Gephardt's Last Stand
From the December 22, 2003 issue: The Iowa showdown.
Dec 22, 2003, Vol. 9, No. 15 • By DAVID TELL
Then there's the matter of how the Dean people look and sound. They "tend to be somewhat younger than voters who prefer Gephardt," as the Pew paper blandly notes. And they are unusually passionate--whether or not "voting their hearts" is the right phrase for it--about their cause. Also in my lap during the flight out to Des Moines is this morning's New York Times Magazine, whose cover story, "The Dean Swarm," is a deadpan and dazzling piece of psychological investigative reporting into the youth movement that is propelling this year's Democratic front-runner. The Pew numbers reflect a Dean campaign that isn't really about issues per se. This Times story implies that the Dean campaign isn't even about Howard Dean, really.
A 24-year-old Dean field organizer, who "broke into tears several times while trying to explain" the point, tells freelancer Samantha M. Shapiro that for her, "the thought that he'll be president is a side effect. This campaign is about allowing people to come together and tell their life stories." Shapiro introduces us to 21-year-old Gary Brooks, who "drove from Alabama to Burlington at the beginning of last summer, after hearing Dean on the radio just once." Brooks now shares a cubicle with 20-year-old Zack Rosen, who dropped out of college and moved to Vermont--"I just knew this is the guy"--after reading about Dean on the campaign website for all of 20 minutes. Rosen admits, however, that he'd probably still be back in school had his first serious girlfriend not broken up with him last spring. Similarly, Rosen's 26-year-old colleague Clay Johnson got involved after a young woman named Merrill told him she didn't love him anymore. Johnson "stripped to his underwear, lay on the floor in a fetal position and remained there for days, occasionally sipping from an old carton of orange juice." Alarmed, Johnson's friends scratched their heads for a way to snap him out of it. "Finally they hit on one: Howard Dean."
IT'S A FAIRLY SAFE GUESS that no one in Iowa is backing Richard Gephardt for president because otherwise he'd be lying half-naked in a fetal position mourning a lost girlfriend. Gephardt voters are an older crowd, people in their 40s and 50s and 60s, most of whom probably haven't had a girlfriend for a very long time--since they typically show up at his community meetings with their wives in tow--and few of whom could afford to lie around in a fetal position even if they wanted to, because they have to work for a living, generally with their hands. These are overwhelmingly blue-collar affairs. There's a rickety-looking "Boilermakers for Gephardt" van parked outside all three events I attend today, one of the many ancillary services being provided to the candidate by the "Alliance for Economic Justice," an ad hoc coalition of trade unions who've endorsed his campaign. And inside, at each stop, ID buttons from one or another of these unions adorn an overwhelming majority of audience and volunteer-staffer lapels.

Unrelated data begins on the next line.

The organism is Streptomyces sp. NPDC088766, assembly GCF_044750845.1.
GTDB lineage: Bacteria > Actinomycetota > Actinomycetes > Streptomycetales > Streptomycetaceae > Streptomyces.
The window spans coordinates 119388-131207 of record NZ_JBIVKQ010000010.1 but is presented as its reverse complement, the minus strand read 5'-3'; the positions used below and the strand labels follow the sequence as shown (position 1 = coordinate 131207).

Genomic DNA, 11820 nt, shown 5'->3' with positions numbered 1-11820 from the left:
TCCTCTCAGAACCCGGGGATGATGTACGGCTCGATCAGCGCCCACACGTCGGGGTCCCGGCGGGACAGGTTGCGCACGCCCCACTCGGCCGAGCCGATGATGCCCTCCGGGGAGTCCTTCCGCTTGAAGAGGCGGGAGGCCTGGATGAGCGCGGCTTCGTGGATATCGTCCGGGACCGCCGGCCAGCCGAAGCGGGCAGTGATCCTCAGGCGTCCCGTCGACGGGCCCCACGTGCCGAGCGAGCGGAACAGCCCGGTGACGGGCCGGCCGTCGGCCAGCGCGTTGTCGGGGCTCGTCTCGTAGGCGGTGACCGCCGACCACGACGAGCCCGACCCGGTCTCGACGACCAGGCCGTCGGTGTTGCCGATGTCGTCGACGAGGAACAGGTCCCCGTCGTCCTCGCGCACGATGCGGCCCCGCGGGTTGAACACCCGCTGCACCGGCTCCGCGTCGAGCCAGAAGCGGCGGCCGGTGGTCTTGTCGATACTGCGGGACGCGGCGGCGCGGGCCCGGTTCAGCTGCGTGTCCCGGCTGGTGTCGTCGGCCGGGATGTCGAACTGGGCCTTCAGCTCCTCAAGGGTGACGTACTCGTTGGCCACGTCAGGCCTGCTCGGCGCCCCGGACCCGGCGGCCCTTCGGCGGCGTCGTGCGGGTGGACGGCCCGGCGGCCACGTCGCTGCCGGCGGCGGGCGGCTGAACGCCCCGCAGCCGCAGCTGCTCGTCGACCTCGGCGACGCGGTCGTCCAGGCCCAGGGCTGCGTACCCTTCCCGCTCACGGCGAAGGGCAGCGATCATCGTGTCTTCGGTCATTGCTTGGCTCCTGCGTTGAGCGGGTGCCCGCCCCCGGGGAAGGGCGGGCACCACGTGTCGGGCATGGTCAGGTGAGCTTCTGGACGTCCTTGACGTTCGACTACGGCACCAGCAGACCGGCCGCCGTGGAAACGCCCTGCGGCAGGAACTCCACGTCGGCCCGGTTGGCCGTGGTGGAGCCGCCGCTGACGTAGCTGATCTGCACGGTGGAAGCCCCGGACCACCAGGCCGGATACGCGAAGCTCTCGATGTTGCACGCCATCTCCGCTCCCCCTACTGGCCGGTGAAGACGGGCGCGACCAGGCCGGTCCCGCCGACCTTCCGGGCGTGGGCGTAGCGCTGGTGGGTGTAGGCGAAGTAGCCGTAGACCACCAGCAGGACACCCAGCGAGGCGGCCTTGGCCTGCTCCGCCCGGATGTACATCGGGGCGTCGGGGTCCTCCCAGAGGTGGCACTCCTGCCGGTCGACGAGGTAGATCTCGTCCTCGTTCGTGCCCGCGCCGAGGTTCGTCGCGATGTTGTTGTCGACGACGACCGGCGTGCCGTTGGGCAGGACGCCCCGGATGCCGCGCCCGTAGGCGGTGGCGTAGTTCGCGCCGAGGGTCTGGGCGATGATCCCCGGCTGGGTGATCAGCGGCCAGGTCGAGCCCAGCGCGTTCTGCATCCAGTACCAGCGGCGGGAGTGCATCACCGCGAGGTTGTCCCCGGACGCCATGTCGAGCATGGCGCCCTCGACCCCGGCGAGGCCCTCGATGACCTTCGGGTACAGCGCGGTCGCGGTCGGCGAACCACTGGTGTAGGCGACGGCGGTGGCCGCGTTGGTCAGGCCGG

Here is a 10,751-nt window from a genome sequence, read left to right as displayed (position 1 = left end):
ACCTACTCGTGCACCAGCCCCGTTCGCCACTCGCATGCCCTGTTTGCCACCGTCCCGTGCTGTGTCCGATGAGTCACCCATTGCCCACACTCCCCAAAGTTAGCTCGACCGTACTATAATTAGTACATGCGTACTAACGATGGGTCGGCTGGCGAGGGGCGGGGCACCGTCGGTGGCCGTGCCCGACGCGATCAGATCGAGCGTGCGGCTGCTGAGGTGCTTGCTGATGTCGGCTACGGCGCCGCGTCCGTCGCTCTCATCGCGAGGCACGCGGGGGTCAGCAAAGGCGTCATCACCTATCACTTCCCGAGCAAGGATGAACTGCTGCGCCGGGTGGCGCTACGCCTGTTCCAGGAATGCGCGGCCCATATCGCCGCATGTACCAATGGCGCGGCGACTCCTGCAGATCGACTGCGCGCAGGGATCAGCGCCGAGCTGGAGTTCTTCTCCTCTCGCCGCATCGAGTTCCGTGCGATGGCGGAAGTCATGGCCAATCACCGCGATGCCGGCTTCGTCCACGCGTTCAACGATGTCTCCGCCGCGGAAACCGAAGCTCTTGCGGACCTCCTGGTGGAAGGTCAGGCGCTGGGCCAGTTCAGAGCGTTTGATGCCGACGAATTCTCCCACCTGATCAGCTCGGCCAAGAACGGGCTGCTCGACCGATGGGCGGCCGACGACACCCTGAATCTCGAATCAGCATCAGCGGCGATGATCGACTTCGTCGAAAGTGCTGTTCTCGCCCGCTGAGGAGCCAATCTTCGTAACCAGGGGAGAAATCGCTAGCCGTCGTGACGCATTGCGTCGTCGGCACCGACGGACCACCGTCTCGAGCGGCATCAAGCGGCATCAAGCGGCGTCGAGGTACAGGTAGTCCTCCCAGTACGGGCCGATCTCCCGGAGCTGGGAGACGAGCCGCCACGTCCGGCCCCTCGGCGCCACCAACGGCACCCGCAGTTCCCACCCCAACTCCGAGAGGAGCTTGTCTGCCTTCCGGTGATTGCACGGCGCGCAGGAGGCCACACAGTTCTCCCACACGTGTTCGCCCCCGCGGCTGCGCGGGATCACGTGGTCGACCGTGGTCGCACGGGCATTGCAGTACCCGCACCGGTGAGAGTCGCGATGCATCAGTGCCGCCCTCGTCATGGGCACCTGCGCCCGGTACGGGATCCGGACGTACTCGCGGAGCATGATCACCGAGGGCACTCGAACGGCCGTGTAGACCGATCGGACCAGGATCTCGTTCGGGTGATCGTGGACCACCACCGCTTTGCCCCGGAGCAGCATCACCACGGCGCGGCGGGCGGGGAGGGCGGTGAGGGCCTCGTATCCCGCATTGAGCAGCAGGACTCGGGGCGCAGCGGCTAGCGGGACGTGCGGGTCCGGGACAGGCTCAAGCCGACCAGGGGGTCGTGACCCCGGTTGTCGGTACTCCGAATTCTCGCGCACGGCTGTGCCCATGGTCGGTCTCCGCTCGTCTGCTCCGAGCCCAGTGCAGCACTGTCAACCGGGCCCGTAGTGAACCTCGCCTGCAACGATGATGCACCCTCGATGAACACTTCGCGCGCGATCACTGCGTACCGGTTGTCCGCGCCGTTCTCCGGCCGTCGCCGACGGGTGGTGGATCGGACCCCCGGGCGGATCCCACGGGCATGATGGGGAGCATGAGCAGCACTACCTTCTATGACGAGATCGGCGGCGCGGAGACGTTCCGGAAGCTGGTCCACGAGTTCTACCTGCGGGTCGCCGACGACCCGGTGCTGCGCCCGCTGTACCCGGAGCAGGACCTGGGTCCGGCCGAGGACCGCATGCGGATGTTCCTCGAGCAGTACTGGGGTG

Dick Gephardt's union support is less than uniform, of course, as he is constantly reminded by the newspapers. Back in October, he was denied the umbrella labor-movement endorsement he'd badly wanted when the AFL-CIO's executive board decided to keep the organization officially neutral in the Democratic primaries. And last month the movement's two largest members, the government workers' union AFSCME and the Service Employees International, actually defected to Howard Dean. A bitter, distracting rift has since developed in the House of Labor, with pro-Gephardt industrial unions accusing AFL-CIO chief John Sweeney, who himself once led the Service Employees, of bias and betrayal. And in purely practical terms--given the extra manpower and financial help involved: phone banks, mail drops, election-night voter roundups--yes, Dick Gephardt would unquestionably be better fixed to win the Democratic nomination had Howard Dean not managed to poach a significant chunk of his labor base. The AFSCME defection alone, Gephardt privately fumed at the time, may effectively have "turned over the country to Republicans for four more years."